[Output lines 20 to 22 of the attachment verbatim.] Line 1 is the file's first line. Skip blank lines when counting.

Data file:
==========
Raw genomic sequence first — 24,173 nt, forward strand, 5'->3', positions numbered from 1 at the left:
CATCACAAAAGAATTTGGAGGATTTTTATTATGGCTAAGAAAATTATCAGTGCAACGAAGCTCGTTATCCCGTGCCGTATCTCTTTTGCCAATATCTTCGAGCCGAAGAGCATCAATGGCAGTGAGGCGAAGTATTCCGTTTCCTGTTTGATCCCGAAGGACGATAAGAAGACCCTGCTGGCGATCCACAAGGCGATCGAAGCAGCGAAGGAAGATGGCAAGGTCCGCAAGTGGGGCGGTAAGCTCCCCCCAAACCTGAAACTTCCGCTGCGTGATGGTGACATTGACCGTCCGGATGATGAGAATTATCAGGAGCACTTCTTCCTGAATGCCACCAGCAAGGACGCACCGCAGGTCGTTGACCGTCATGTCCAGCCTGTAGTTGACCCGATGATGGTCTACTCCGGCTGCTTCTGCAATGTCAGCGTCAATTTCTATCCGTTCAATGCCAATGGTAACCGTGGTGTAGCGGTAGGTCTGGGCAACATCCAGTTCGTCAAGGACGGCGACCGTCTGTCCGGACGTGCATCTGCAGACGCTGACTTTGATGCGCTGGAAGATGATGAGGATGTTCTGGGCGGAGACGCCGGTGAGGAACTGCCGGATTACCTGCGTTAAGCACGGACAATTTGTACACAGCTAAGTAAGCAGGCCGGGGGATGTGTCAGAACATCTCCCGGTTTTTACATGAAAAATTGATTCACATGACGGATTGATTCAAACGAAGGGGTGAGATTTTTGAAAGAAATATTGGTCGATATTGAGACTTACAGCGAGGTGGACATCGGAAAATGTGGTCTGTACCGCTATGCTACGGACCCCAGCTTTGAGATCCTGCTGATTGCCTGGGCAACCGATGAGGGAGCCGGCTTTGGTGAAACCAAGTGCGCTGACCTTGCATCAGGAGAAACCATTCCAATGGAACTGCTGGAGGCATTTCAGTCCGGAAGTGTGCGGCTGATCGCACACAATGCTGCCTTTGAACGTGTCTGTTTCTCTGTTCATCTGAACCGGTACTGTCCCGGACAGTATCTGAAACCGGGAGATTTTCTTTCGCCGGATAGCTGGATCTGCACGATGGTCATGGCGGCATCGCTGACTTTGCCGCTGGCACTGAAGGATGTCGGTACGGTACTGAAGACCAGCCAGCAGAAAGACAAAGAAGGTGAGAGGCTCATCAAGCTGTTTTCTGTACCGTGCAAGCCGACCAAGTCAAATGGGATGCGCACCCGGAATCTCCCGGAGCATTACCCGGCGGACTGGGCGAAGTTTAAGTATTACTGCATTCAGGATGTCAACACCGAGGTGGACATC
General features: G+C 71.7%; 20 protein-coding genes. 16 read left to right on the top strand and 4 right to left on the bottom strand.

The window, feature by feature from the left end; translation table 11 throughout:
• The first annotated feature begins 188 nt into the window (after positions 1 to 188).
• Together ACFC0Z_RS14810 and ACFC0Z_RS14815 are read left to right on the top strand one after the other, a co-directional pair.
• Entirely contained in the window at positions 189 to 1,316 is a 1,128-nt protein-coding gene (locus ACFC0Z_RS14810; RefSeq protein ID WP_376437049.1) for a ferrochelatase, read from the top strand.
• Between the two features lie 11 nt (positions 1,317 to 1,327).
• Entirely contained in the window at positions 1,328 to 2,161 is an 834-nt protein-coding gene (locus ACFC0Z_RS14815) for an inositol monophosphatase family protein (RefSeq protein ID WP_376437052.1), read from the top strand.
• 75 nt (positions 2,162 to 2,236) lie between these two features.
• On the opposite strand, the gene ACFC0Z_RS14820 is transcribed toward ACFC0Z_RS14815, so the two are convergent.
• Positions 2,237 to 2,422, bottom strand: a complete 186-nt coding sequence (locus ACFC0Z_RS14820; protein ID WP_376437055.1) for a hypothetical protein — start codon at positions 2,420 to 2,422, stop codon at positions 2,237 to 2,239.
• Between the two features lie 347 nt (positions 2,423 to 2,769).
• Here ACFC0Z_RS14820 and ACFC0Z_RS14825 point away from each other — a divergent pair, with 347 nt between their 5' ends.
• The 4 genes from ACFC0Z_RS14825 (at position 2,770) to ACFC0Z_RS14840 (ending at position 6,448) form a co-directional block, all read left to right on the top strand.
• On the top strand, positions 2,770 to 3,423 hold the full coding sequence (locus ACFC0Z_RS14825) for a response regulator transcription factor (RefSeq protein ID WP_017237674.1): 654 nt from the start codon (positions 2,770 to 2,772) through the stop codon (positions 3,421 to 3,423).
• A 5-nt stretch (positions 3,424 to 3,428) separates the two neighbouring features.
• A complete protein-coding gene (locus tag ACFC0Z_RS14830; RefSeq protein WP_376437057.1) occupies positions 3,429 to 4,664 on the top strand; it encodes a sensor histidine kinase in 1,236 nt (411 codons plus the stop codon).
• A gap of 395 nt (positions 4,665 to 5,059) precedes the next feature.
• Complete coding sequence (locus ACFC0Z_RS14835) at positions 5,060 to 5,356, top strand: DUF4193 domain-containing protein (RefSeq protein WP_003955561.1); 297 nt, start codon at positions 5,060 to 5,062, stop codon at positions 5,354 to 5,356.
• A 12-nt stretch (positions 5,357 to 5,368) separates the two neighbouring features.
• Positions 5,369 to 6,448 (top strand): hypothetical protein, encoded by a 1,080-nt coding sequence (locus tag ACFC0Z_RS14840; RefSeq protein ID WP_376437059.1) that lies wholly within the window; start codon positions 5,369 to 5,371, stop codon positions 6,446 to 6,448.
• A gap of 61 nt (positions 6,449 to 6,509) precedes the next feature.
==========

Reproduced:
• Complete coding sequence (locus ACFC0Z_RS14835) at positions 5,060 to 5,356, top strand: DUF4193 domain-containing protein (RefSeq protein WP_003955561.1); 297 nt, start codon at positions 5,060 to 5,062, stop codon at positions 5,354 to 5,356.
• A 12-nt stretch (positions 5,357 to 5,368) separates the two neighbouring features.
• Positions 5,369 to 6,448 (top strand): hypothetical protein, encoded by a 1,080-nt coding sequence (locus tag ACFC0Z_RS14840; RefSeq protein ID WP_376437059.1) that lies wholly within the window; start codon positions 5,369 to 5,371, stop codon positions 6,446 to 6,448.